The Good Food Guide 2014 - A visit to the Turner Contemporary, then lunch at the Ambrette would be one reporters ideal day out in Margate. The relaxed and welcoming contemporary Indian restaurant is overseen by Dev Biswal. He knows his local ingredients and his spices, combining them in "unique dishes".
Kent Restaurant of the Year - 2013 - The Ambrette Team wins "Best Restaurant of the Year" at the 2013 Taste of Kent Awards
Sunday Times - "The Ambrette, in Margate, is championing the curry-free Indian menu". "Innovative, delightful". "A good reason to visit Margate at least once". "An Indian with a difference: there's no curry. This is modern Mumbai dining - sardine spiced with carom seeds, ginger and chocolate somosas".
Hardens Guide 2014 - “No curry, just excellent Kentish fusion fare!”; Dev Biswal’s “unique” brand of Indian-based cuisine – with its “subtle but distinctive flavours” – “ticks all the boxes” for fans of his “affordable” Old Town spot
Michelin Guide 2014 - Quirky Indian restaurant with modest surroundings. Concise, seasonal menu showcases Kentish produce in an original style; freshly prepared dishes offer well-balanced flavours and subtle spicing.
AA Guide 2014 - Dev Biswal has cannily spotted a gap in the culinary market, and moved to fill it with this restaurant in Margate and another by the same name in Rye. This isn't modern Indian food as such: it's 'modern British with Indian influences'. The Margate Ambrette is a light, breezy venue with chunky wood tables, minimally adorned walls and engagingly informative service. A strong aesthetic sense informs the presentations of dishes that both look good and deliver a panoply of upstanding flavours. Start with a grilled fillet of claresse (a freshwater member of the European catfish family) crusted in black pepper, coriander and sesame, or aromatically spiced calves' liver in Madeira jus. Kentish pork loin in a fennel and cinnamon coat comes with Goan-style garlic and vinegar sauce, with aubergine and chick pea timbale and basmati, or opt for stir-fried crab done in mustard oil, cinnamon and cardamom. Vegetarian specials and side-orders bring bright, spicy flavours to humble ingredients.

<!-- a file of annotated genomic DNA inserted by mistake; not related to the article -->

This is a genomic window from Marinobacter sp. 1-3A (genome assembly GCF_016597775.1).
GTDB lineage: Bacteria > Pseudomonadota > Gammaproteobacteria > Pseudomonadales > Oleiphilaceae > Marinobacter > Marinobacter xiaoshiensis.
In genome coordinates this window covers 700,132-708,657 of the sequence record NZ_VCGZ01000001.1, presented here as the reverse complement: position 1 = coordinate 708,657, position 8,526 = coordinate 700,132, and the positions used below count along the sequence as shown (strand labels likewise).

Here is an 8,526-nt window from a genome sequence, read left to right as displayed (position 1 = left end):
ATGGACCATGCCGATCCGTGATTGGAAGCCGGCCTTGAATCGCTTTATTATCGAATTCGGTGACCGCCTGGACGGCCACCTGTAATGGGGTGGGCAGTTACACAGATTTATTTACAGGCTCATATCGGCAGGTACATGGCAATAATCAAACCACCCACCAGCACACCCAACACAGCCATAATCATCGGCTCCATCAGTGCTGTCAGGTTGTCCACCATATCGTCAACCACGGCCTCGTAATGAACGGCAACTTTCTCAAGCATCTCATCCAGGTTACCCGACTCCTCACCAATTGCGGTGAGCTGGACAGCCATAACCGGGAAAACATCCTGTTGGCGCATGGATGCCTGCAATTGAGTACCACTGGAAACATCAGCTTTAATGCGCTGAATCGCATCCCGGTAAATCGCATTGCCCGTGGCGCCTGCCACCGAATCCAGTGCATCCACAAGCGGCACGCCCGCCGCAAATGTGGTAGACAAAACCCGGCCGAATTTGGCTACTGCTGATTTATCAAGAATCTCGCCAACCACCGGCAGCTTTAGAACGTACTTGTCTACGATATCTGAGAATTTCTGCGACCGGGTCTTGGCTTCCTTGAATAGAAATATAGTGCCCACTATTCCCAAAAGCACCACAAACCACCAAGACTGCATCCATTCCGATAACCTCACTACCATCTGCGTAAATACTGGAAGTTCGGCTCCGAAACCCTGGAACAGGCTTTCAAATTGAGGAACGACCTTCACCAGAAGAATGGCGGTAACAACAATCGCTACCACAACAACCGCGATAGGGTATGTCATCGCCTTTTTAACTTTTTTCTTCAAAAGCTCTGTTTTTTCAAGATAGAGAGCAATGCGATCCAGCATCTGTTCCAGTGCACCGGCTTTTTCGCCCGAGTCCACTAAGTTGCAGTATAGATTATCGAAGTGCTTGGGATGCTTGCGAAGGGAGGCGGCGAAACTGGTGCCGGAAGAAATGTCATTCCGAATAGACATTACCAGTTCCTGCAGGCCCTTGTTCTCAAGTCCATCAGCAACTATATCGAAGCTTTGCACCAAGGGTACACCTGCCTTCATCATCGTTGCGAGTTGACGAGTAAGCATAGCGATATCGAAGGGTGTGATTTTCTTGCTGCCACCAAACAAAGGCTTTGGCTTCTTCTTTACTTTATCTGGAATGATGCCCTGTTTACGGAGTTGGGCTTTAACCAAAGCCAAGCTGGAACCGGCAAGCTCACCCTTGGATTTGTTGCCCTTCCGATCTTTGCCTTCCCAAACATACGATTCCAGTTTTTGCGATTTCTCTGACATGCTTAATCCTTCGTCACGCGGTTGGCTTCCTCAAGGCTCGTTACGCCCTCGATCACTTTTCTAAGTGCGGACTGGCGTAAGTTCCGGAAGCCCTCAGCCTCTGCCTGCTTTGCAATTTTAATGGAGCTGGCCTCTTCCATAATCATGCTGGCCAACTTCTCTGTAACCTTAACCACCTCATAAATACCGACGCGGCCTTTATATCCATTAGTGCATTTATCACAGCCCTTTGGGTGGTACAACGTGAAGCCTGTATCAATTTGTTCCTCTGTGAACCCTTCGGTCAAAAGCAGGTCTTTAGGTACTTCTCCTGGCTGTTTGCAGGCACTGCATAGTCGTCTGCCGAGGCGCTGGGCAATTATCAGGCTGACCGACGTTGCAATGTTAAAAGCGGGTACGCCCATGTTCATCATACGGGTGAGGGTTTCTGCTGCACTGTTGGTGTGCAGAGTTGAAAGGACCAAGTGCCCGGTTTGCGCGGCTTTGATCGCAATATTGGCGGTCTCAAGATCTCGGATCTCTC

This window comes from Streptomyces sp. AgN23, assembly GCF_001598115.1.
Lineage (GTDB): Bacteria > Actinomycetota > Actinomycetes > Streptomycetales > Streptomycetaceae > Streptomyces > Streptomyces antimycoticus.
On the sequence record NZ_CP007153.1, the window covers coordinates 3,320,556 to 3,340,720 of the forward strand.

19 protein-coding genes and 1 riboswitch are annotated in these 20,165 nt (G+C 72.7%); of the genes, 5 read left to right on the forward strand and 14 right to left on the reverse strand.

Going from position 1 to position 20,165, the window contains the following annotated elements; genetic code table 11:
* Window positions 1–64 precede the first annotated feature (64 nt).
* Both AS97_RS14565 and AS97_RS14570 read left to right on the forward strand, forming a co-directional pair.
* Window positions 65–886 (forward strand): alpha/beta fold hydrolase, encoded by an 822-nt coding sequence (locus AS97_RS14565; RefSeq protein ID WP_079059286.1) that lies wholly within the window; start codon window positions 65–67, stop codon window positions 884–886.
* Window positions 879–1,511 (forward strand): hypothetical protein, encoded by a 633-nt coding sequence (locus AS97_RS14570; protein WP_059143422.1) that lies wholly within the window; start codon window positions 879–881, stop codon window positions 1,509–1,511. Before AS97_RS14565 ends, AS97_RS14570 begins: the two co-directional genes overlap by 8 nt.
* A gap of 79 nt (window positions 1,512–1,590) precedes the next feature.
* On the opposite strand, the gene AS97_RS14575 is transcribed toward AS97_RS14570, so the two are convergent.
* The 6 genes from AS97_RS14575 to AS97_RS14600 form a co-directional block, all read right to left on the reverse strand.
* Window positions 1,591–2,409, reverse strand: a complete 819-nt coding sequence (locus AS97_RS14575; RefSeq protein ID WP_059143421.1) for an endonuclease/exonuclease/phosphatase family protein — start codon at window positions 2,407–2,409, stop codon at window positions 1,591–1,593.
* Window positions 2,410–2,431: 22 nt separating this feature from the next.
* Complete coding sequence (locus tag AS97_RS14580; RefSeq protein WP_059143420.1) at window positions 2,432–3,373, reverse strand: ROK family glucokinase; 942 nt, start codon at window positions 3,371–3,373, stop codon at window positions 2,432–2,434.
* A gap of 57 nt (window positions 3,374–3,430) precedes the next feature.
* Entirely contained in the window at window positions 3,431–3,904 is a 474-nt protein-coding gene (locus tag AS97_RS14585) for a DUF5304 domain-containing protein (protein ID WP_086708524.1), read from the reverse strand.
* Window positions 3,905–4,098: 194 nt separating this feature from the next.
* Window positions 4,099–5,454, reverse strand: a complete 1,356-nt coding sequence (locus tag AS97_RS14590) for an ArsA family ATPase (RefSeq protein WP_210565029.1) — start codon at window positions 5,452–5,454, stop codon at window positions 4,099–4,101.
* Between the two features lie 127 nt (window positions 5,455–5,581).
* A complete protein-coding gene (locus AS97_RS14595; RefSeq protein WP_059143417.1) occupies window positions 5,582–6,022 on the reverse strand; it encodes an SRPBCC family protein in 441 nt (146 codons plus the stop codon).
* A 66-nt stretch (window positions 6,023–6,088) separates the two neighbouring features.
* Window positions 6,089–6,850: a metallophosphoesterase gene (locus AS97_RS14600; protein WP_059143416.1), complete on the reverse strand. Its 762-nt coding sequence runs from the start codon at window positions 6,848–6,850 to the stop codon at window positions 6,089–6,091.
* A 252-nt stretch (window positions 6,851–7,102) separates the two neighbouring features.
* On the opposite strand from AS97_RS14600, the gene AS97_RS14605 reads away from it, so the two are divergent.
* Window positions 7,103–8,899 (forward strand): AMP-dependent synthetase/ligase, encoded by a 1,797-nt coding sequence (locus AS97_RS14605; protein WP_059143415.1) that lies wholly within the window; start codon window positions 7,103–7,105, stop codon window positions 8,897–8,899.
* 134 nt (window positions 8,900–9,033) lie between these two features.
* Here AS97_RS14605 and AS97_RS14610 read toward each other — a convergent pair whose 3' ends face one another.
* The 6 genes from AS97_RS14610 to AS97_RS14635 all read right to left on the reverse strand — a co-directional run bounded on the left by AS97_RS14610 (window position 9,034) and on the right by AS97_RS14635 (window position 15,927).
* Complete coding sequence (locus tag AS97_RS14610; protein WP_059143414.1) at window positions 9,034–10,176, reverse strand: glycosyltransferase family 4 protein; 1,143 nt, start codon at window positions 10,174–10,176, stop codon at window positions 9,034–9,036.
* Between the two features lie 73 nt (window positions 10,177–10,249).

Square Meal 2014 - Refinement is the hallmark of the Anglo-Indian fare on offer at Dev Biswal’s second Indian restaurant, and – like the Margate original – the food at this Sussex offshoot remains a world away from most similar Asian renditions. The kitchen deploys seasonal British ingredients and pitch-perfect spicing to distinctive effect, whether it’s local sardine fillets with carom seeds and ginger, char-grilled Godmersham pigeon, belly ribs of Sussex pork flavoured with fennel and sesame seeds or a version of ‘haleem’ (slow-cooked minced beef and organic cracked wheat infused with rose petals, cloves and cumin). Full marks, too, for the creative appetizers and pre-desserts. Tasting menus (from £35) and a full roster for vegetarians also broaden Ambrette’s appeal, and the setting is lovely: drinking and dining take place in the panelled rooms of an ancient house on Rye’s picture-perfect High Street.
Independent: "Cool Pace of the Day" - The Ambrette, perched unassumingly on the edge of Margate's Old Town in what was once an old boozer, is the kind of place you could easily hurry by without a second glance. From the outside you might mistake it for a standard British curry house, the cookie-cutter kind that can be found on high streets the length and breadth of the country. But look again. The Ambrette offers stylish, modern Indian food that’s leagues ahead of your standard chicken tikka or balti, racking up rafts of accolades and awards in its wake. Chef Dev Biswal uses traditional recipes, many of them from South India, where there is more of an emphasis on fragrance and flavour than heat and spice. Ingredients, however, aren’t entirely traditional – Gressingham duck or locally reared partridge, may well feature, along with Kentish lamb, and, unusually for an Indian restaurant, beef and pork. Local veg, salad and even wildflowers play starring roles, all presented with a hint of delicate nouvelle cuisine panache. If it’s on the menu, try the aromatic freshwater Nile perch, grilled with peppers and fenugreek – it’s Biswal's signature dish. The tasting menus can cater for vegetarians or pescatarians, and they’ve just launched a brunch menu that brilliantly combines Indian and British breakfast classics – think South Indian dosas, Mumbai street food, or the Full English with a spicy twist.